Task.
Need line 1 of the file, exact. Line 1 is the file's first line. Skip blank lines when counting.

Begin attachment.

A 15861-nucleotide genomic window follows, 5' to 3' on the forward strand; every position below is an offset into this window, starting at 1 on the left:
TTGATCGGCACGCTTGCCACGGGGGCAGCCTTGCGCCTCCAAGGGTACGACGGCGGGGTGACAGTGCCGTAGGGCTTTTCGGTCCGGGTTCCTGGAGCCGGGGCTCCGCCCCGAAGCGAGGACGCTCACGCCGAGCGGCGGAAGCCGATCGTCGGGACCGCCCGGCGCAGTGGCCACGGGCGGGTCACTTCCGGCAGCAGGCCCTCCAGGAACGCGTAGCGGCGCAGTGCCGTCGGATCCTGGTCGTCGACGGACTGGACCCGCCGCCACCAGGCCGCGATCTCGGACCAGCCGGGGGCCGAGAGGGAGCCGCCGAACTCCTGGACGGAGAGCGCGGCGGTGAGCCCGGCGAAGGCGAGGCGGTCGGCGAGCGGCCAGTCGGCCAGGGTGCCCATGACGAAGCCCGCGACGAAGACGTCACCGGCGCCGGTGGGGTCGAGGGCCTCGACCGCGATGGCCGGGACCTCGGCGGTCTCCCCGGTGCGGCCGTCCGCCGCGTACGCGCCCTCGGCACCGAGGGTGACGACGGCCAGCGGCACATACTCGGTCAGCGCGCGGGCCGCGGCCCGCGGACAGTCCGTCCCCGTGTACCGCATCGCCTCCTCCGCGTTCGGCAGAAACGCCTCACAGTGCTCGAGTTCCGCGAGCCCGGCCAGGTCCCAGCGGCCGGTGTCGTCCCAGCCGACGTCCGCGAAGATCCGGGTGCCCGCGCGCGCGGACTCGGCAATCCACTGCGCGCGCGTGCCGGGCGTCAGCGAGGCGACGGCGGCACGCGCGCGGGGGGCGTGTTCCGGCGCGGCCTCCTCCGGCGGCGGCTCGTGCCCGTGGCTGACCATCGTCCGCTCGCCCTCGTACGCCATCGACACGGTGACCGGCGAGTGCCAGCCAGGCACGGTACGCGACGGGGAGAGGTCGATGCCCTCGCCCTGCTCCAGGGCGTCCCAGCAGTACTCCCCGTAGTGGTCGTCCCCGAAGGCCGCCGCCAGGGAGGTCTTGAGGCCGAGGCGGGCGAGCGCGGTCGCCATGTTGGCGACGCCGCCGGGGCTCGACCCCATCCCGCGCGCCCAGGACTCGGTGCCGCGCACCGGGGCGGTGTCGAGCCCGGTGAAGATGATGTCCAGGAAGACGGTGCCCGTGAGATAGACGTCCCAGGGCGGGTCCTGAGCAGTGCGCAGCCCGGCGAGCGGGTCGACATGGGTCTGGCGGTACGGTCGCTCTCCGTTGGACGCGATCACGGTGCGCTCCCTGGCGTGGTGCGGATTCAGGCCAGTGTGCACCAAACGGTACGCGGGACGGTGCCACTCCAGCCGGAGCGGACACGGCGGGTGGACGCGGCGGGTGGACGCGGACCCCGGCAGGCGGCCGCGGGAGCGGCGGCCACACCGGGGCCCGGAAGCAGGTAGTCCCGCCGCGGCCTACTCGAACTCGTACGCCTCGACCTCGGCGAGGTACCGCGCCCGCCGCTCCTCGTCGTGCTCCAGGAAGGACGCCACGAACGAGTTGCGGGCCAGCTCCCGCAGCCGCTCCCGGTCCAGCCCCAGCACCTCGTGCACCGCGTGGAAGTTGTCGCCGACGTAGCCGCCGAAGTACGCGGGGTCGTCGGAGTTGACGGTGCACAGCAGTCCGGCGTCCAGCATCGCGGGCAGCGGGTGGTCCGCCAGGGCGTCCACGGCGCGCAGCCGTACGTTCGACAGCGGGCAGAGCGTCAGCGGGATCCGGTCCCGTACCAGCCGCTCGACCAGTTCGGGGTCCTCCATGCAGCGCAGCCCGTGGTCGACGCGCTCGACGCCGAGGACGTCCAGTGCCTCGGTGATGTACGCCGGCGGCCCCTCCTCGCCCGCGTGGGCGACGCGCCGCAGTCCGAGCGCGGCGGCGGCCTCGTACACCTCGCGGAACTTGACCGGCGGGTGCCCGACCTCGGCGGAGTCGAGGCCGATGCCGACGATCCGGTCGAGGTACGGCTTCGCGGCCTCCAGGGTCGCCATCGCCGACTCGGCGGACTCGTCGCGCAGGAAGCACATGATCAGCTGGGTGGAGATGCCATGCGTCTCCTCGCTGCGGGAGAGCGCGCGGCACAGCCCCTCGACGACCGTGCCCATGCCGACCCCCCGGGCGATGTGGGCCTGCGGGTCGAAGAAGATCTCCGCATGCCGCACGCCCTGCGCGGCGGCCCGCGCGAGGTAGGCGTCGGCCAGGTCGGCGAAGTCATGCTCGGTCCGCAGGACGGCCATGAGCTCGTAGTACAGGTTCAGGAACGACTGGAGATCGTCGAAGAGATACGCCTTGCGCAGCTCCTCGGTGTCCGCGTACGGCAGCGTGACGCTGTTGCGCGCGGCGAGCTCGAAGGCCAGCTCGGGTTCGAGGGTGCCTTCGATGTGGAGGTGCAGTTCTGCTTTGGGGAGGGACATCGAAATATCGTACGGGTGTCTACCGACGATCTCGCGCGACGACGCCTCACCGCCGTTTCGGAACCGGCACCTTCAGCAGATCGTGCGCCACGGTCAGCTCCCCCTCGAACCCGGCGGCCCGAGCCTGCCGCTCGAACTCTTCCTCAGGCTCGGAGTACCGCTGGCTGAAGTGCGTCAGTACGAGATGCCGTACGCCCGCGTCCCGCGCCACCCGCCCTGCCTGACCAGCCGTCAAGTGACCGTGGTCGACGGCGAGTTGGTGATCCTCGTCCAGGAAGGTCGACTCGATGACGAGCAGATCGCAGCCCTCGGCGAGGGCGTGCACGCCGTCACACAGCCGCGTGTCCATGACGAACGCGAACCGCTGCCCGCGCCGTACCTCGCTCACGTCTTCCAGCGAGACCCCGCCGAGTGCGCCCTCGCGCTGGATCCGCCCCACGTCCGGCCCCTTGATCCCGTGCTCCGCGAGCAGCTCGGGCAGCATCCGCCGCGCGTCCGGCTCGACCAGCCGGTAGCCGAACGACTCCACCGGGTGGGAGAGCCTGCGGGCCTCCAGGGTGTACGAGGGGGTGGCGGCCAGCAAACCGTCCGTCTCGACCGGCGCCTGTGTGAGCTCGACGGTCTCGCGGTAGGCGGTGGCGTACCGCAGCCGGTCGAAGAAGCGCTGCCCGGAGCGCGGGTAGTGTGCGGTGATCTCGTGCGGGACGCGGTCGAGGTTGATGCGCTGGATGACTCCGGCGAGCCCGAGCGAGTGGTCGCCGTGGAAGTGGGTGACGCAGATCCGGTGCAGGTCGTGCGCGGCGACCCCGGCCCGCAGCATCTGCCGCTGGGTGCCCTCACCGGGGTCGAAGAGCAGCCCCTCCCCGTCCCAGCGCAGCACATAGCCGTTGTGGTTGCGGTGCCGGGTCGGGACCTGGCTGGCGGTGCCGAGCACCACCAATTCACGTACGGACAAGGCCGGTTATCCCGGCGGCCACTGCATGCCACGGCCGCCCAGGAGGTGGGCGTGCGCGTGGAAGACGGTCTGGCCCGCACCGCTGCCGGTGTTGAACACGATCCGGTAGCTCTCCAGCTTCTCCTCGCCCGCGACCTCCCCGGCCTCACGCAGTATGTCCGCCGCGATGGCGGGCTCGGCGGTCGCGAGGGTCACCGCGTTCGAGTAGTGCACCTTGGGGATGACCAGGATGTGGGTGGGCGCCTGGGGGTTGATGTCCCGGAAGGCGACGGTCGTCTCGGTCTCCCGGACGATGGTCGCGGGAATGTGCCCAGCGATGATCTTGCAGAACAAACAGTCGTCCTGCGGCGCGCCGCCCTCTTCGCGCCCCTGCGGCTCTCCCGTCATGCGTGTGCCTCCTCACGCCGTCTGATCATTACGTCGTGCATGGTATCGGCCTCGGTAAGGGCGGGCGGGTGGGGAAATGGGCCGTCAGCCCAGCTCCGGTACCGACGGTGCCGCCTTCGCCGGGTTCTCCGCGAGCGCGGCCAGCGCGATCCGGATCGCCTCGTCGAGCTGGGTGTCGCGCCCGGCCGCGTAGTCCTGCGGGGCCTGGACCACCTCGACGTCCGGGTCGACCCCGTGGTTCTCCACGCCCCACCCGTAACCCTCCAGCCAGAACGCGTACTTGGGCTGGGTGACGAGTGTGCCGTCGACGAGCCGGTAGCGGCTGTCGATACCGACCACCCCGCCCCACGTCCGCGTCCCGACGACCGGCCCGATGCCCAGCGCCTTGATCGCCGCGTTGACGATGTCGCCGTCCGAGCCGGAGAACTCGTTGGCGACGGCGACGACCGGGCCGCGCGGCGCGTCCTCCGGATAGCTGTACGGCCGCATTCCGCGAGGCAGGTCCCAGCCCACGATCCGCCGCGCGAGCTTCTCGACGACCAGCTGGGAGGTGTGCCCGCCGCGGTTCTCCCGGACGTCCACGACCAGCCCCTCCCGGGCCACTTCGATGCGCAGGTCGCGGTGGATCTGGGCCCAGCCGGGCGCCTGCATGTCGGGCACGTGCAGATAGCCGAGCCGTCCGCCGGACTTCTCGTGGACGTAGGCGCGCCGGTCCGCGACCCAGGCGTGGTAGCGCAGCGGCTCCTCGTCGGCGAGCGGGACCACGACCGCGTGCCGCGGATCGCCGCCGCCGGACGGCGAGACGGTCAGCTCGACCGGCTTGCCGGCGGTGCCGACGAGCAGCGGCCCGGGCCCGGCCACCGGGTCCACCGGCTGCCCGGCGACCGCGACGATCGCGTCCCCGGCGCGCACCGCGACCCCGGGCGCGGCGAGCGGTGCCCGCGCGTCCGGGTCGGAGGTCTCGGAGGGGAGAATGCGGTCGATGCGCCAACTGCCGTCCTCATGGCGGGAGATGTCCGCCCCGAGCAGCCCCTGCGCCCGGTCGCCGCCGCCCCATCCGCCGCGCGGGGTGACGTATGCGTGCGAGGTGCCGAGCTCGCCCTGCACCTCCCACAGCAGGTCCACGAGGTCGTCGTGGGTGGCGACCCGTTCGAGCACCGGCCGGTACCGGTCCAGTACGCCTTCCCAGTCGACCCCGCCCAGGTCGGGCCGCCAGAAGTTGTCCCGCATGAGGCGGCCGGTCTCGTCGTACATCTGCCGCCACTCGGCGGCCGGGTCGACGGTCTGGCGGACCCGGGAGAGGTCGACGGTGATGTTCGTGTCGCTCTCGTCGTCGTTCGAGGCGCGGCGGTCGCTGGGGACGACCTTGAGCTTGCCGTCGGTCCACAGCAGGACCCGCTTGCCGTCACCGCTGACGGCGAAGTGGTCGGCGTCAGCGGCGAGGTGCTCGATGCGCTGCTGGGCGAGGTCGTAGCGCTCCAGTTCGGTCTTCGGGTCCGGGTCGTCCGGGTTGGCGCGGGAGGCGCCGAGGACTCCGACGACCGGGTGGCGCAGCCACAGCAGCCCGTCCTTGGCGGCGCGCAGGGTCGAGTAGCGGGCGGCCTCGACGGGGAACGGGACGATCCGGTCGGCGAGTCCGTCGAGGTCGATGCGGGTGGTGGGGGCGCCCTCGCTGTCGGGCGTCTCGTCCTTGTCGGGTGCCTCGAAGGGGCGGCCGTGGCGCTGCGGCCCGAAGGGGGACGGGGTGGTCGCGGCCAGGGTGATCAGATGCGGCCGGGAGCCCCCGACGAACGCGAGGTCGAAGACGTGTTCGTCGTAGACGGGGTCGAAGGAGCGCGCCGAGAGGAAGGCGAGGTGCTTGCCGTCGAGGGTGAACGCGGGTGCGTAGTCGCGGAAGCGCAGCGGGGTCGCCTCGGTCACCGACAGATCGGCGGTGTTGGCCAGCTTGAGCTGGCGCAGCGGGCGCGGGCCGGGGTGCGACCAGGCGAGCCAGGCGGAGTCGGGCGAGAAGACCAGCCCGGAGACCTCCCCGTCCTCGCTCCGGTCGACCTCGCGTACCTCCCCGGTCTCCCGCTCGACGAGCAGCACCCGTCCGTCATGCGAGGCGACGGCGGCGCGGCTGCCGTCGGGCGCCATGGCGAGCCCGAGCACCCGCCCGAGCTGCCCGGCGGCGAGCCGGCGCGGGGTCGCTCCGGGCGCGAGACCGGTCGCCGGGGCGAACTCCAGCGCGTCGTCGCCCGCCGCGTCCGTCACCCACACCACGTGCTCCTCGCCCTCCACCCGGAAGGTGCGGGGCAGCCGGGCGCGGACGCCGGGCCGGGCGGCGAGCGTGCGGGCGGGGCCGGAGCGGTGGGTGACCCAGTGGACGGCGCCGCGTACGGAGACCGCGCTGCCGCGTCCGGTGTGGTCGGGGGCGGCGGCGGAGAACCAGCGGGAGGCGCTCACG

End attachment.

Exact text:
A 15861-nucleotide genomic window follows, 5' to 3' on the forward strand; every position below is an offset into this window, starting at 1 on the left: